Hubble Views Turbulent Birthing Ground Orion B Molecular Cloud Complex

Hubble Sees a Turbulent Birthing Ground for New Stars

This celestial lightsaber does not lie in a galaxy far, far away, but rather inside our home galaxy, the Milky Way. It’s inside a turbulent birthing ground for new stars known as the Orion B molecular cloud complex, located 1,350 light-years away. Credits: NASA/ESA

NASA’s Hubble Space Telescope views a newborn star shooting twin jets out into space as a sort of birth announcement to the universe.

Just in time for the release of the movie “Star Wars Episode VII: The Force Awakens,” NASA’s Hubble Space Telescope has photographed what looks like a cosmic, double-bladed lightsaber.

“Science fiction has been an inspiration to generations of scientists and engineers, and the film series Star Wars is no exception,” said John Grunsfeld, astronaut and associate administrator for the NASA Science Mission directorate. “There is no stronger case for the motivational power of real science than the discoveries that come from the Hubble Space Telescope as it unravels the mysteries of the universe.”

This celestial lightsaber does not lie in a galaxy far, far away, but rather inside our home galaxy, the Milky Way. It’s inside a turbulent birthing ground for new stars known as the Orion B molecular cloud complex, located 1,350 light-years away.


This sequence combines a two-dimensional zoom and a three-dimensional flight to explore the Hubble Space Telescope’s striking image of the Herbig-Haro object known as HH 24. Credits: NASA, ESA, and F. Summers, G. Bacon, Z. Levay, and L. Frattare (Viz 3D Team, STScI)

When stars form within giant clouds of cool molecular hydrogen, some of the surrounding material collapses under gravity to form a rotating, flattened disk encircling the newborn star.

Though planets will later congeal in the disk, at this early stage the protostar is feeding on the disk with a Jabba-like appetite. Gas from the disk rains down onto the protostar and engorges it. Superheated material spills away and is shot outward from the star in opposite directions along an uncluttered escape route — the star’s rotation axis.

Shock fronts develop along the jets and heat the surrounding gas to thousands of degrees Fahrenheit. The jets collide with the surrounding gas and dust and clear vast spaces, like a stream of water plowing into a hill of sand. The shock fronts form tangled, knotted clumps of nebulosity and are collectively known as Herbig-Haro (HH) objects. The prominent HH object shown in this image is HH 24.

Just to the right of the cloaked star, a couple of bright points are young stars peeking through and showing off their own faint lightsabers — including one that has bored a tunnel through the cloud towards the upper-right side of the picture.

A Turbulent Birthing Ground for New Stars

This is an artist’s concept of the fireworks that accompany the birth of a star. The young stellar object is encircled by a pancake-shaped disk of dust and gas left over from the collapse of the nebula that formed the star. Gas falls onto the newly forming star and is heated to the point that some of it escapes along the star’s spin axis. Intertwined by magnetic fields, the bipolar jets blast into space at over 100,000 miles per hour. As seen from far away, they resemble a double-bladed lightsaber from the Star Wars film series. Credits: NASA, ESA, and A. Feild (STScI)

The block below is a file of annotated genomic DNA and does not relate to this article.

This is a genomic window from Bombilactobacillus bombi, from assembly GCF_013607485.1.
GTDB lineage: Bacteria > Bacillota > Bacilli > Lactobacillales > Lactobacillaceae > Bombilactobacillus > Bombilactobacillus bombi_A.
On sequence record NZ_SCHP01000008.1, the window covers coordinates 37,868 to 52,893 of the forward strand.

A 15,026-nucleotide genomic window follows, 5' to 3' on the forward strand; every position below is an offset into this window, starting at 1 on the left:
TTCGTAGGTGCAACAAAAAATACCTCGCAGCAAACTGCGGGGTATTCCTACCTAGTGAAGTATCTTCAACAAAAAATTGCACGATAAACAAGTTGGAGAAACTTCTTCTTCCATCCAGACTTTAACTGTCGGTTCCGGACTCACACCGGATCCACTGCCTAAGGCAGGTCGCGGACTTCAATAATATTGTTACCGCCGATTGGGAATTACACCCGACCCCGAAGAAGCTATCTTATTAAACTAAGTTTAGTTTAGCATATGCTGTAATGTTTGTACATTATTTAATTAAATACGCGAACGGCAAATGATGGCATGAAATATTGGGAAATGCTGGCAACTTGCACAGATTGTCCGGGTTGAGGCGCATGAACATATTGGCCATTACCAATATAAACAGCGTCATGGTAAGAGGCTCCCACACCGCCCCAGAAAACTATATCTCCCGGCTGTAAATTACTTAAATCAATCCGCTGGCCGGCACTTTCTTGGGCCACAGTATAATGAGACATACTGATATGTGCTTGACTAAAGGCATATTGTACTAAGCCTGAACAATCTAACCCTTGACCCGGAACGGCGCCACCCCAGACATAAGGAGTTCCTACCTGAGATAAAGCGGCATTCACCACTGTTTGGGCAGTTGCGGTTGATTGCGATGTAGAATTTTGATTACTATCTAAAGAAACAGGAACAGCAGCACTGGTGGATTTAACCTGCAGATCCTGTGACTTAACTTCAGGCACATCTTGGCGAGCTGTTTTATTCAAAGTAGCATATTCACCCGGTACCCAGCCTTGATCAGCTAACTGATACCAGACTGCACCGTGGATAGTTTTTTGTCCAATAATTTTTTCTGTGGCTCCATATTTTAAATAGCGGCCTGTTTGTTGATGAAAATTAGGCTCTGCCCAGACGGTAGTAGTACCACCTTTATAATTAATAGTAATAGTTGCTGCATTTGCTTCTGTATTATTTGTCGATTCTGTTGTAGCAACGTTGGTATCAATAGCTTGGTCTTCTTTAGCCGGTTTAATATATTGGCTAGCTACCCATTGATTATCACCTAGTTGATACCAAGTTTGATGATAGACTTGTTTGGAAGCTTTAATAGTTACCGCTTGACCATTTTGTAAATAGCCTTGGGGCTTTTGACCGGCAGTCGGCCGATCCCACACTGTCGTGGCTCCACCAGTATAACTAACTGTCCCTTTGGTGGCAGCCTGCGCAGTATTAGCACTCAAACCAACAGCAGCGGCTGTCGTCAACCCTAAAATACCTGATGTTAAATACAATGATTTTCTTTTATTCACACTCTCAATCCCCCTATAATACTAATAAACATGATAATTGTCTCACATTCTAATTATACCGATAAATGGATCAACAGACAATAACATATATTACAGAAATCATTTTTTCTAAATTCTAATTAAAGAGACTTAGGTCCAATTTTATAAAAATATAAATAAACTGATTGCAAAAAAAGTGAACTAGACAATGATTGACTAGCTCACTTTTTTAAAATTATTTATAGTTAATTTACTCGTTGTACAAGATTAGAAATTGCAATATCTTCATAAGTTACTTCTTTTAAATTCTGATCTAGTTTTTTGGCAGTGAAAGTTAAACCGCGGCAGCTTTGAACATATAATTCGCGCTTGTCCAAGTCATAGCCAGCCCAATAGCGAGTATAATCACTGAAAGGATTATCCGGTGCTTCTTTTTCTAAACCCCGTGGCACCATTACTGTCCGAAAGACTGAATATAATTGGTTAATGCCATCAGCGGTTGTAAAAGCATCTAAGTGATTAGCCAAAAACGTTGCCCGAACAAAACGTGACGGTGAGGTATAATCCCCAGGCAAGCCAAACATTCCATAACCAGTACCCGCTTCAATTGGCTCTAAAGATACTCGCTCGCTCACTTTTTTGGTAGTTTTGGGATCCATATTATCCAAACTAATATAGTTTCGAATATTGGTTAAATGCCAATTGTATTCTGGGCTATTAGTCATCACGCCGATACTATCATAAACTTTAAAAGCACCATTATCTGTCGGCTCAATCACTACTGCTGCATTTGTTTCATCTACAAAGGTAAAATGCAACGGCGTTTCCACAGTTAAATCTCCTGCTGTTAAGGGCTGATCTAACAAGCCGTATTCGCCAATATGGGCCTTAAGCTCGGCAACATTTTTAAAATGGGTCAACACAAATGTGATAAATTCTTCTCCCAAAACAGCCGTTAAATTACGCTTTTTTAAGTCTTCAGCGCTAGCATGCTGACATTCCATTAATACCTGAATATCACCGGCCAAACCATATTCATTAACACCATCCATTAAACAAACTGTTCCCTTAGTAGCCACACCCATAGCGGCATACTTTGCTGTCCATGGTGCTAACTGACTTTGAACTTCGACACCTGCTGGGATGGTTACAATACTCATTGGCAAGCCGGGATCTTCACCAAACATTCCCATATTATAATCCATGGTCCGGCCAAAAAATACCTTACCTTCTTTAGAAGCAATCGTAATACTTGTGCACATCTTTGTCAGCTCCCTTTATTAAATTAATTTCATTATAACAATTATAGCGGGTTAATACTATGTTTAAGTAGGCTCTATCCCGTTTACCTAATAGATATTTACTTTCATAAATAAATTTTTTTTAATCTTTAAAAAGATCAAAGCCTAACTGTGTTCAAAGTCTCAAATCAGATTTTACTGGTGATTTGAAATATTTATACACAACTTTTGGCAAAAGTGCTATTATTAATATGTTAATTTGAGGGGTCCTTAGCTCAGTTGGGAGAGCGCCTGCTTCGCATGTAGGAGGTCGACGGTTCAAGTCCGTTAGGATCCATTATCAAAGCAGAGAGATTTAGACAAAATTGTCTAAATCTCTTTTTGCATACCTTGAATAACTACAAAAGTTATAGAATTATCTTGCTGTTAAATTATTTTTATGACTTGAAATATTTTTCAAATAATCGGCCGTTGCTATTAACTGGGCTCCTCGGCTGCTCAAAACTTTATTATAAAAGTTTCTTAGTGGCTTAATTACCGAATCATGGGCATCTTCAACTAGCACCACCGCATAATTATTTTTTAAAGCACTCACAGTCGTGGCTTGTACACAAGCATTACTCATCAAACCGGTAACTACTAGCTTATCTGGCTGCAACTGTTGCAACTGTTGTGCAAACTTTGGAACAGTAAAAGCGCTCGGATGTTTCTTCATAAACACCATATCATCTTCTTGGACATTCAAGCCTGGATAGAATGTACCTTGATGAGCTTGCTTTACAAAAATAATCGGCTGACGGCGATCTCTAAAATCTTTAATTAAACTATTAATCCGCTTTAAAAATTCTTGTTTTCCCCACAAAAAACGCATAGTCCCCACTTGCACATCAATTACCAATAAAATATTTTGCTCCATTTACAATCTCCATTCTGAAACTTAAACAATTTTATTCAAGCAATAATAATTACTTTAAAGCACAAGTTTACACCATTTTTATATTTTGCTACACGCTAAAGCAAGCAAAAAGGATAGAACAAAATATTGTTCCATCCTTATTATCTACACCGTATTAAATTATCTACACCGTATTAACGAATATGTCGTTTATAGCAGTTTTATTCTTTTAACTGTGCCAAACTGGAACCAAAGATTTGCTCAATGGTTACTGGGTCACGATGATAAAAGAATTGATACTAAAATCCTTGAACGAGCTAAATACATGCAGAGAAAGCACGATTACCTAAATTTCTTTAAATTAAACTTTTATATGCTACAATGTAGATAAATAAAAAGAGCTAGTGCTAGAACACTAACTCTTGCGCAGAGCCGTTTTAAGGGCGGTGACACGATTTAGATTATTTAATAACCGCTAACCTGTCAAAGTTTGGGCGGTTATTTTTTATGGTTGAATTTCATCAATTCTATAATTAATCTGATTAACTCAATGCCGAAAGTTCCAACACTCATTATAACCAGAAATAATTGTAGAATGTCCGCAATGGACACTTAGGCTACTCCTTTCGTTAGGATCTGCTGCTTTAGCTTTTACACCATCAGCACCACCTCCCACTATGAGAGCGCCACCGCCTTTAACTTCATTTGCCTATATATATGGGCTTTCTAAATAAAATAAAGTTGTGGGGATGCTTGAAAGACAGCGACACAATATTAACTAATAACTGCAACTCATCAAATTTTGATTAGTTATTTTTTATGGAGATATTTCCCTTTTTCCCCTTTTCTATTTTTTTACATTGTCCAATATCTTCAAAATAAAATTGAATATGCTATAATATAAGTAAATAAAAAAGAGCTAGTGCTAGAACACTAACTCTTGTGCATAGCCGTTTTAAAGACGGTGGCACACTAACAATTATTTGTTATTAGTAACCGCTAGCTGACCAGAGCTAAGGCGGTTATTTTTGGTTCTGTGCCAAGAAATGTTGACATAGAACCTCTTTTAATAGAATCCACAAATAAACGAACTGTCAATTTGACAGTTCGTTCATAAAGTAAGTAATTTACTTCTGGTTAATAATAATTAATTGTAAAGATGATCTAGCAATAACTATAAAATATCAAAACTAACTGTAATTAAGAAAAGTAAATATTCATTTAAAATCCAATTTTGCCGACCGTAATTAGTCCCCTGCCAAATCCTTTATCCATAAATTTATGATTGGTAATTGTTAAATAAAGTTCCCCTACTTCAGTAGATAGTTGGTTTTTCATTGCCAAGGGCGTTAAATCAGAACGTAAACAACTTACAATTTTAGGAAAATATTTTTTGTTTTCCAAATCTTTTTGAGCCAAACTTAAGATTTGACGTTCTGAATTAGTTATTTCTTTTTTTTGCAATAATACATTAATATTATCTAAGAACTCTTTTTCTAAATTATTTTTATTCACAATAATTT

Overall, just a handful of HH jets have been spotted in this region in visible light, and about the same number in the infrared. Hubble’s observations for this image were performed in infrared light, which enabled the telescope to peer through the gas and dust cocooning the newly forming stars and capture a clear view of the HH objects.

These young stellar jets are ideal targets for NASA’s upcoming James Webb Space Telescope, which will have even greater infrared wavelength vision to see deeper into the dust surrounding newly forming stars.

Source: Ray Villard, Space Telescope Science Institute

Credit: NASA/ESA/D. Padgett (GSFC)/T. Megeath (U. Toledo)/B. Reipurth (U. Hawaii)

1 Comment on "Hubble Views Turbulent Birthing Ground Orion B Molecular Cloud Complex"

  1. earth too may have one of these energy spews and much alike an fresh water clam and or muscle life form uses such as jet propulsion and the world size version having the thrust ability of an atmospheric meteorite would be able to be at least six times beyond the speed of sound quickly and with the radio active bacteria and heavy split atoms scattered about in chernobyl and japan the air borne off spring will assist the metamorphic process along with an invisible version yet it alike the space shuttles propulsion can be shut down in an emergency situation in the near future by draining it of its energy and or its fuel supply and or its electrical energy supply to help chernobyl with such will require an micro biology specialist to control their over population and clean up of its made heavy split atoms via an very cautious process they and earth science specialist should be very good at.

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